The University Record, April 22, 1998


ASEE recognizes five GSIs as Outstanding Student Teachers

The American Society for Engineering Education (ASEE) has recognized five engineering graduate student instructors (GSIs) with Outstanding Student Teaching Awards. The winners are Robert Feyen, Stephani LaCrosse, Christian Lorenz, Amir Oliveira and Paul Suding. In addition, Aaron Crumm and Elizabeth Smith received honorable mentions.

Students were nominated by a faculty member, students in their class or themselves. Selection was based on letters of recommendation from faculty and students, and was determined by a committee of faculty, graduate and undergraduate students. The award carries $500 cash stipend and a free one-year membership in ASEE.

Three U-M-Dearborn faculty win Distinguished Teaching Award

Three faculty at U-M-Dearborn have received this year's Distinguished Teaching Award. Barry Bogin, professor of anthropology, won in the tenured category; Michael Rosano, assistant professor of political science, won in the non-tenured category; and Tarek Joseph, adjunct lecturer in geography, won in the supplemental category.

Each year, U-M-Dearborn presents these awards to faculty members who are committed to "undergraduate and/or graduate education, effective teaching, improvement of courses and curriculum, interaction with students as an adviser, counselor or group participant, and professional growth as a teacher."

Harary awarded honorary degree by University of Louisville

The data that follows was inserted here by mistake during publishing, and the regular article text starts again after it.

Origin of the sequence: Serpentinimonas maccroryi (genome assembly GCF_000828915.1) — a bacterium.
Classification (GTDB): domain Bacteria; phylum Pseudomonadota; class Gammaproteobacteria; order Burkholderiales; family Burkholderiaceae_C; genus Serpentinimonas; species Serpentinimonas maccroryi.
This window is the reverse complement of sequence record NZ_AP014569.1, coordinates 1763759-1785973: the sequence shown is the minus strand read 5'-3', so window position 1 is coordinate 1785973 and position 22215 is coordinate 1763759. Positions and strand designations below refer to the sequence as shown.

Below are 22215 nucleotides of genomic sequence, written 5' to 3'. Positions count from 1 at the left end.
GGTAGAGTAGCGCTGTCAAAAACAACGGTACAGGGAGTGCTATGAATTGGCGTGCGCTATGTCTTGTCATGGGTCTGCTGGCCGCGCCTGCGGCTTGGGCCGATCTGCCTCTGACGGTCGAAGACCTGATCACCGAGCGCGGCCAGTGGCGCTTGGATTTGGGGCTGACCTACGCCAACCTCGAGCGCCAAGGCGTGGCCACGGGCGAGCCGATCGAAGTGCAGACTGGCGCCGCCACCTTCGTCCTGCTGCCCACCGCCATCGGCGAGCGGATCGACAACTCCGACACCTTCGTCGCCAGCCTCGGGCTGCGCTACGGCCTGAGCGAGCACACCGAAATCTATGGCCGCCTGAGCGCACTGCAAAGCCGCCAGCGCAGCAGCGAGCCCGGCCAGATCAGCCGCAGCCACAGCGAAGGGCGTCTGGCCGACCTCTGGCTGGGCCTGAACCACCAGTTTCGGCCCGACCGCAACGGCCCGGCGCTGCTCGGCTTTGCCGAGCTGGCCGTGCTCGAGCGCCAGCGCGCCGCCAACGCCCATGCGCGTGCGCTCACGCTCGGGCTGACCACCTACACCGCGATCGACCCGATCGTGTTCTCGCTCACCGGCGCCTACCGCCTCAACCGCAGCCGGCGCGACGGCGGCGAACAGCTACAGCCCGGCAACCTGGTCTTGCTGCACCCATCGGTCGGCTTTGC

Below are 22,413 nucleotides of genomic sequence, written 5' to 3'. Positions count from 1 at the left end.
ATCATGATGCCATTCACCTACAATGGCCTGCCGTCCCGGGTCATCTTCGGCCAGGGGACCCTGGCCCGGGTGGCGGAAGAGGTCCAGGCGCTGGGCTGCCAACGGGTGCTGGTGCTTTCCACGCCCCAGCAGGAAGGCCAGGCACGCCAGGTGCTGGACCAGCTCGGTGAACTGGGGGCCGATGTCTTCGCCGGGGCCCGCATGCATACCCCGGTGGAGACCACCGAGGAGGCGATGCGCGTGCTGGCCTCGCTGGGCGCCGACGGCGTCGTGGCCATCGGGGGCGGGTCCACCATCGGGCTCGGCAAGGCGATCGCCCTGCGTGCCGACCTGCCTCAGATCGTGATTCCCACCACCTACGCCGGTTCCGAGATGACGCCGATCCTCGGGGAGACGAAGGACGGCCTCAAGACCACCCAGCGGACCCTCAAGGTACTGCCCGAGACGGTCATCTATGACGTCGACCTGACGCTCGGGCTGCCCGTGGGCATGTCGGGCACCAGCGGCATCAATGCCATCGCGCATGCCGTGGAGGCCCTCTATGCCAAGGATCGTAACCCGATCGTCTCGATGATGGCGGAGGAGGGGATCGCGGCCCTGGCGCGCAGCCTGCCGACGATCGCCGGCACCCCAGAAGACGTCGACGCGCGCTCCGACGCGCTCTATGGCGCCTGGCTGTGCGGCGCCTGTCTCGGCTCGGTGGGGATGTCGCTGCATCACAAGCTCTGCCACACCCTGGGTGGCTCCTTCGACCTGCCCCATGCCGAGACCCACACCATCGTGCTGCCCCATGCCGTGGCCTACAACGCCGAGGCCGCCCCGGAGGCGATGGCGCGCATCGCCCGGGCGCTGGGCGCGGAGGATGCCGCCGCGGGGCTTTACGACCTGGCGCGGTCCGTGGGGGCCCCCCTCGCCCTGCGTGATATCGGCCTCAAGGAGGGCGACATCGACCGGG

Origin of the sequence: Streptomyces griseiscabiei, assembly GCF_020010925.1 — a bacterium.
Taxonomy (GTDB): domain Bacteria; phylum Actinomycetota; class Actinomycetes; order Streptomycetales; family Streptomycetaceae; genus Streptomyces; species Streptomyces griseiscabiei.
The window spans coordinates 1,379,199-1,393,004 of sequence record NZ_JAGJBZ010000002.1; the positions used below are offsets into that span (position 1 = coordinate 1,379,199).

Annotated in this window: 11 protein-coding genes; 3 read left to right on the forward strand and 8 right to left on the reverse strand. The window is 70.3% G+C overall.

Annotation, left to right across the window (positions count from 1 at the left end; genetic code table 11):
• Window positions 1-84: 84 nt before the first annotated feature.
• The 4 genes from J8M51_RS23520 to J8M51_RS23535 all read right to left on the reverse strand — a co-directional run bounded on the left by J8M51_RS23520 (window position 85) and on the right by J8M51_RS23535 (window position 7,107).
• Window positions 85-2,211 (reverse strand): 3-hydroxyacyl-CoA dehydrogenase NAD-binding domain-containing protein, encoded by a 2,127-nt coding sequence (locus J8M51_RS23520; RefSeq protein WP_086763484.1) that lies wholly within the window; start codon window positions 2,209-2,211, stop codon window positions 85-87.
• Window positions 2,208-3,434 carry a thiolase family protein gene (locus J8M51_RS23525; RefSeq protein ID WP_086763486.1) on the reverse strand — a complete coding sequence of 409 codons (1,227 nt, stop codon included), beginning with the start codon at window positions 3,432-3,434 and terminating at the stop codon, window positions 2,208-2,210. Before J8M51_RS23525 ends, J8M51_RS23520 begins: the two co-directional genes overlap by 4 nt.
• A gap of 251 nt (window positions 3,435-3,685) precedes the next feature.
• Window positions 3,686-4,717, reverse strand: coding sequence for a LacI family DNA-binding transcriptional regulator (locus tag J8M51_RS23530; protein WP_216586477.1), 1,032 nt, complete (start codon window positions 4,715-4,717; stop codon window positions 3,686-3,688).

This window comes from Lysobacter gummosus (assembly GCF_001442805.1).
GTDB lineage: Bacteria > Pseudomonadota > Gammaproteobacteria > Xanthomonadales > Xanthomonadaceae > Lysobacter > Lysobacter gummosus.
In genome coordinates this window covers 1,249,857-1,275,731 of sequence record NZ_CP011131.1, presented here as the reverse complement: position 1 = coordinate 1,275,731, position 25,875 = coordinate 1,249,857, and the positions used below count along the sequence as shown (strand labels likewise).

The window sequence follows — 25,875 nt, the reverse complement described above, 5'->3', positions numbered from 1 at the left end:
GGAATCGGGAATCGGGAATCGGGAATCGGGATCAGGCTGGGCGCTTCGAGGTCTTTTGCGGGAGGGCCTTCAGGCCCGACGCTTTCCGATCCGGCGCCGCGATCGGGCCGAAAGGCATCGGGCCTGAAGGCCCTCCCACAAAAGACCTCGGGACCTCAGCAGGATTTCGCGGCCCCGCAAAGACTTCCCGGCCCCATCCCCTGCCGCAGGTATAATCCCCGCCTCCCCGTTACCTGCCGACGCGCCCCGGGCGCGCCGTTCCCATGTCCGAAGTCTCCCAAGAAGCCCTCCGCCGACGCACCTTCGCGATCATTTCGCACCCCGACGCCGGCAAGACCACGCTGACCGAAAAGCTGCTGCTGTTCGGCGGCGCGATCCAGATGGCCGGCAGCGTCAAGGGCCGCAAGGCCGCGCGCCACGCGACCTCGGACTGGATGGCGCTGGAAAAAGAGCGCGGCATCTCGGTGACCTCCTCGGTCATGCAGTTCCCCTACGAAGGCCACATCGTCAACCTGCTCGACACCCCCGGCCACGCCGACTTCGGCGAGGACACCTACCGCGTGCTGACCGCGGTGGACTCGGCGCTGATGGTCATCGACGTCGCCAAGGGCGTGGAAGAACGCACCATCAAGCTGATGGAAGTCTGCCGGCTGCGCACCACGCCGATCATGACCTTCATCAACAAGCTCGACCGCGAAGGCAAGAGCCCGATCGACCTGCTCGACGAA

Frank Harary, professor emeritus of mathematics and faculty associate emeritus of the Research Center for Group Dynamics, Institute for Social Research, has been awarded an honorary doctor of science degree by the University of Louisville.

Harary's citation stated: "You are known as 'the father of modern graph theory' for work that has brought this field to its present importance of vitality in contemporary mathematics. More than seven hundred professional publications testify to your prodigious research productivity. Your applications of graph theory to anthropology, biology, chemistry, computer science and psychology, as well as your unselfish sharing of new ideas and directions of research, have benefited mathematicians and scientists worldwide."

Lusk named MNRS Distinguished Contributor to Research

Sally L. Lusk, professor of nursing and director of the Occupational Health Nursing Program, has received the Midwest Nursing Research Society's (MNRS) Distinguished Contributor to Research in the Midwest Award, one of the most prestigious awards granted to nurses in research, for her body of research work spanning 14 years. Lusk is the nation's eminent nurse researcher in occupational health, specializing in the prevention of noise-induced hearing loss. Her research program was the first to address the factors influencing workers' use of hearing protection devices to prevent noise-induced hearing loss. This work served as a basis for the National Institute for Occupational Safety and Health's more recent focus on workers' perspectives.

Perlin named ASCE Fellow

Marc Perlin, associate professor of naval architecture and marine engineering, has been named a Fellow of the American Society of Civil Engineers (ASCE). Perlin, who studies the mechanics of waves and coastal phenomena, joined the College of Engineering in 1989.